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Lockout Tagout Systems and Standards

Quick Tips #170
Introduction

The Lockout/Tagout Standard, 29 CFR 1910.147, was launched Oct. 30, 1989, to help reduce worker death and injury rates.

The standard covers machine and equipment maintenance and service over which the unexpected energization, start-up or release of stored energy could cause injury [29 CFR 1910.147 (a)(l)(i), 1910.147 (a)(2)(i)]. Normal production operations, cords and plugs under exclusive control, and hot tap operations are not covered [29 CFR 1910.147 (a)(2)(ii),  (a)(2) (iii)(A)]. The rules do apply to electrical, mechanical, hydraulic, chemical and thermal energy sources among others.

Lockout devices—such as circuit breakers, slide gates, line valves and disconnect switches—ensure that an energy-isolating device cannot be used until the lockout device is removed. A lockout device uses a positive means, such as a key or combination lock, to hold an energy-isolating device in a safe position and prevent machine or equipment energization. The lockout device must be substantial enough to prevent removal without excessive force or unusual techniques.

Tagout devices, such as tags or other prominent warning devices, indicate that an energy-isolating device and its equipment must not be used until the tagout device is removed.

A lockout device must be used unless the employer can demonstrate that a tagout system would provide full employee protection. The tagout device must be nonreusable, attached by hand, self-locking and nonreleasing with a minimum unlocking strength of 50 pounds, and must be at least the equivalent of an all-environment tolerant nylon cable tie.

Written Program

OSHA 29 CFR 1910.147 (c)(4) covers the minimal acceptable written program procedures. A written program must include:

  1. A specific written statement of the intended use of the procedure.
  2. Specific procedural steps taken for shutting down, isolating, blocking and securing machines or equipment to control hazardous energy. This must be done for each piece of equipment unless it is a duplicate.
  3. Specific procedural steps for placing, removing and transferring lockout devices and the responsibility for them.
  4. Specific requirements for testing lockout devices, tagout devices and other energy-control measures.
Training

Authorized employees shall be provided worker training [29 CFR 1910.147 (c)(7)(I)]. Training must include the energy-control procedure uses and purposes, and all workers in the area where the energy-control procedures are used. When tagouts are used, employees must be taught of the devices' limitations. All employees must be retrained whenever job assignments, machines, equipment or processes change or present new hazards.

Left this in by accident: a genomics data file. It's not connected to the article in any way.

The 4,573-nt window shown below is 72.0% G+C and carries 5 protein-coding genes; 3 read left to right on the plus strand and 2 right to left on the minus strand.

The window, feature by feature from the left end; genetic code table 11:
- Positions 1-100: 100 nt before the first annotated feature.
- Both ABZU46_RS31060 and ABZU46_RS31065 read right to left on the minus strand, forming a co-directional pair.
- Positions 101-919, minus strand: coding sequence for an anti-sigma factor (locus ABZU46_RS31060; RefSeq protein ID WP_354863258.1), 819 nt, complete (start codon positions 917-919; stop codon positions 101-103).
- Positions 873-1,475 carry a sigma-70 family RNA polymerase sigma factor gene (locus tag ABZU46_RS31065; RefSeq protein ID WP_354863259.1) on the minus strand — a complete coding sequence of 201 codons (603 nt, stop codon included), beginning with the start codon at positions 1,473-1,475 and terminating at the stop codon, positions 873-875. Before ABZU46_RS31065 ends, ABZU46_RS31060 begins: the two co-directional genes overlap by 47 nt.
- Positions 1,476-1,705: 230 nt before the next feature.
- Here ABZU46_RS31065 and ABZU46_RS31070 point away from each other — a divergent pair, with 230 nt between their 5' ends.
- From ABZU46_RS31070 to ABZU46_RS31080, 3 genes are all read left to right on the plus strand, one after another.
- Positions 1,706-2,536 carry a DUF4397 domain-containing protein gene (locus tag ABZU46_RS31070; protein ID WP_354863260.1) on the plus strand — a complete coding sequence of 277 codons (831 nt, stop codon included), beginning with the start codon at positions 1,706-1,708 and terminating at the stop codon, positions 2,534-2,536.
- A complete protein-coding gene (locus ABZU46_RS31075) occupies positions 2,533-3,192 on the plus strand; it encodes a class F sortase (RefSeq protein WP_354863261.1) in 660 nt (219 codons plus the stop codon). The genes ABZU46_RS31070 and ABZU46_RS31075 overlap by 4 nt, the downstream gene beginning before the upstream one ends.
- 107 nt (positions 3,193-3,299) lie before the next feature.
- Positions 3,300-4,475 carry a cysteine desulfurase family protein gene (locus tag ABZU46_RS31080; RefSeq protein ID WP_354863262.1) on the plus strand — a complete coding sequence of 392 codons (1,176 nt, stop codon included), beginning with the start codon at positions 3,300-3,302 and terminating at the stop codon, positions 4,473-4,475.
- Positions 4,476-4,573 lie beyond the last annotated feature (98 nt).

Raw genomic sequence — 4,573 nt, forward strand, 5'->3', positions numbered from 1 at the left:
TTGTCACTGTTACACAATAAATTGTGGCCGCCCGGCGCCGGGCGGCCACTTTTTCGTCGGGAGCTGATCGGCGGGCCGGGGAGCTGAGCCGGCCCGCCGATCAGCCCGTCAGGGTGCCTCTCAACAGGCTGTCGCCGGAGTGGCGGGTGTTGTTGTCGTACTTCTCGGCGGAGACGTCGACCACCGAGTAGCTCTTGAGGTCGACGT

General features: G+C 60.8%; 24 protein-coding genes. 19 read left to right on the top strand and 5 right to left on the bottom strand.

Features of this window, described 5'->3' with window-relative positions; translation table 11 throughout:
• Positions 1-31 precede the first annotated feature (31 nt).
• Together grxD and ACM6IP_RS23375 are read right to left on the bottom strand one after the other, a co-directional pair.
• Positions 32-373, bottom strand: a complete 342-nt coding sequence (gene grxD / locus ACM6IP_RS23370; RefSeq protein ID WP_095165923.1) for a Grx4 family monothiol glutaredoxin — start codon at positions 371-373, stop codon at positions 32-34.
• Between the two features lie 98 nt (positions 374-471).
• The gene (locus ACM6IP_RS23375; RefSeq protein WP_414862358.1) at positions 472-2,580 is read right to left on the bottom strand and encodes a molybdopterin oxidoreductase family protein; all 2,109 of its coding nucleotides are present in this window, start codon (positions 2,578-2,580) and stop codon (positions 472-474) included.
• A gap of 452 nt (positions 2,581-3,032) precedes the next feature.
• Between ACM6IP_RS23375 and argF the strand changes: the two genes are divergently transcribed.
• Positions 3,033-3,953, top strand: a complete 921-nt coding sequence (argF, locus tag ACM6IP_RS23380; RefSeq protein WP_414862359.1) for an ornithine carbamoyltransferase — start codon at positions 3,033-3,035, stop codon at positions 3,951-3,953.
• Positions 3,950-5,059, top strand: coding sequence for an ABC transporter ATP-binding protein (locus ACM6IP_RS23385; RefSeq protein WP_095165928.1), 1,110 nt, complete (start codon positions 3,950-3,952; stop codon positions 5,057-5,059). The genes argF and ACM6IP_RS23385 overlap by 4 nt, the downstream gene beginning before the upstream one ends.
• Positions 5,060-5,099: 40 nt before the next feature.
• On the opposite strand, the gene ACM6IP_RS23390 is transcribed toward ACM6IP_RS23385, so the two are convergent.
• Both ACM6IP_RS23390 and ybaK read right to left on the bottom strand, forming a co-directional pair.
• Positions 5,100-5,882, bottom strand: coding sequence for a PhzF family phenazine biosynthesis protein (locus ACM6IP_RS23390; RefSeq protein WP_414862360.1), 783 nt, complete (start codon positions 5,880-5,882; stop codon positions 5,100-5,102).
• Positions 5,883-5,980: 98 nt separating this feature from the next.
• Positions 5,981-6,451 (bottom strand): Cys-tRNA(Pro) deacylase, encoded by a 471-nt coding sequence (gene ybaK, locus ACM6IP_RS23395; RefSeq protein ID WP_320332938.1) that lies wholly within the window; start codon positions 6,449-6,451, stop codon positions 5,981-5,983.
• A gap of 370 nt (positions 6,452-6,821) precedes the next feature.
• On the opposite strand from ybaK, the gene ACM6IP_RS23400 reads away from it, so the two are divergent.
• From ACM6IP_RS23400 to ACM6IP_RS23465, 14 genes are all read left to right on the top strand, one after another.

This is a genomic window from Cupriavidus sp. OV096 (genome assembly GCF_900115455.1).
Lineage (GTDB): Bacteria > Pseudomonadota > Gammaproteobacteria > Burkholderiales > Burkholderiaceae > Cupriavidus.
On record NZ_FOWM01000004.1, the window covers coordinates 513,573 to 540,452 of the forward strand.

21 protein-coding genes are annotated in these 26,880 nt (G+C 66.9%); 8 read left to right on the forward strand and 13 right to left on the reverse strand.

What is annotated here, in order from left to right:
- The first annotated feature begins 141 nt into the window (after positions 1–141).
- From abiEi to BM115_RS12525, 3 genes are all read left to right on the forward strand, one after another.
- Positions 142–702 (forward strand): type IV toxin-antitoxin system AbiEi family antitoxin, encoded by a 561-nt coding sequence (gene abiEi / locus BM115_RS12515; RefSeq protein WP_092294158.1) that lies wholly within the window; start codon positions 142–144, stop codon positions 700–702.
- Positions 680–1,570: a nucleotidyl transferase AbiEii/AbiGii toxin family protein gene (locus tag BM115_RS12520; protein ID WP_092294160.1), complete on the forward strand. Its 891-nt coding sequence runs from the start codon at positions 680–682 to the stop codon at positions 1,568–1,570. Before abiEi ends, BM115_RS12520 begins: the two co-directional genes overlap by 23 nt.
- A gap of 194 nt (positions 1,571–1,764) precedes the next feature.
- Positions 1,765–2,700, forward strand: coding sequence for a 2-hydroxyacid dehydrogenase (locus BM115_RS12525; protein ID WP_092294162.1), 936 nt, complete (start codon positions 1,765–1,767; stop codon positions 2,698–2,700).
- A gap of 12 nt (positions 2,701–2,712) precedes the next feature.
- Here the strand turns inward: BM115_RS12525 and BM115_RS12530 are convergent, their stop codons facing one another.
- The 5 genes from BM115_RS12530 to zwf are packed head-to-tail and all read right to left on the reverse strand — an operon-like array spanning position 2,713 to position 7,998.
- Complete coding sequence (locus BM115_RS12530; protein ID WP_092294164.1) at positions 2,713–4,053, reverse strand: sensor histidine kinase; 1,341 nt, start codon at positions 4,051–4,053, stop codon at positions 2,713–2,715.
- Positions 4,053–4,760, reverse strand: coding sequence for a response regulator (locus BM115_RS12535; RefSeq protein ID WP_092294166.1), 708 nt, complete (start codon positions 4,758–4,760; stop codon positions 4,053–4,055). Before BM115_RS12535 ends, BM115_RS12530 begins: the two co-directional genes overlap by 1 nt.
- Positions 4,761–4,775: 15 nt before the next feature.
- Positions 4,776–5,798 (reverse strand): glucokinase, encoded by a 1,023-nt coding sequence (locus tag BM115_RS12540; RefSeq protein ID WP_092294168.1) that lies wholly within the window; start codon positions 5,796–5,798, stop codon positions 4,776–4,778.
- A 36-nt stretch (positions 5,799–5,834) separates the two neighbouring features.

Lockout / Tagout Device Removal

Before lockout or tagout devices are removed, authorized employees must ensure that nonessential items are removed and machine components are operationally intact. The area should be checked to ensure that all employees are safely positioned or removed and that all affected employees are notified that lockout/tagout devices have been removed. The person who applied the lockout/tagout device must be the person who removes the device. If the person who applied the device is not available, another employee may remove the device if the employer has established a specific procedure and training for it. When group lockout/tagout devices are used, a procedure equal to the personal lockout/tagout system should be followed. [(29 CFR 1910.147 (f)(3)]

Commonly Asked Questions
Q.   Can I use a tagout instead of a lockout when it is impossible to lock out?
A.   When it is impossible to lock out, or in industries where tag use has been well established and accepted as a recognized prohibitive to the operation of energy-isolating devices, a tagout procedure is acceptable.
 
Q.   Do I have to lockout/tagout a machine that only requires the unit to be unplugged?
A.   No. The standard does not apply in situations where work on cord-and-plug-connected electric equipment is under the exclusive control of the employee performing the servicing or maintenance.
 
Q.   Are there any other standards related to lockout/tagout?
A.   Yes. OSHA can use 29 CFR 1910.212, General Requirements for All Machines, and 29 CFR 1910.219, Mechanical Power Transmission Apparatus, to cite businesses for a lack of compliance. These two areas also allow OSHA to issue a double citation for noncompliance.

 

Sources

29 CFR 1910.147, 1910.212 and 1910.219.

ANSI Z244.1-2003, Personal Protection Lockout/Tagout of Energy Sources.

American National Standards Institute (ANSI)
11 W. 42nd St.
New York, NY 10036
212-642-4900

Seim, B., Beutler, W., "Ancillary Safety Interlocks Enhance Conventional Lockout/Tagout Procedures," Occupational Health and Safety, October 1993, pp. 47--50.

Occupational Safety and Health Reporter, Jan. 13, 1994, p. 973.

(Rev. 5/2014)


Find even more information you can use to help make informed decisions about the regulatory issues you face in your workplace every day. View all Quick Tips Technical Resources at www.grainger.com/quicktips.

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Please Note:
The content in this newsletter is intended for general information purposes only. This publication is not a substitute for review of the applicable government regulations and standards, and should not be construed as legal advice or opinion. Readers with specific compliance questions should refer to the cited regulation or consult with an attorney.


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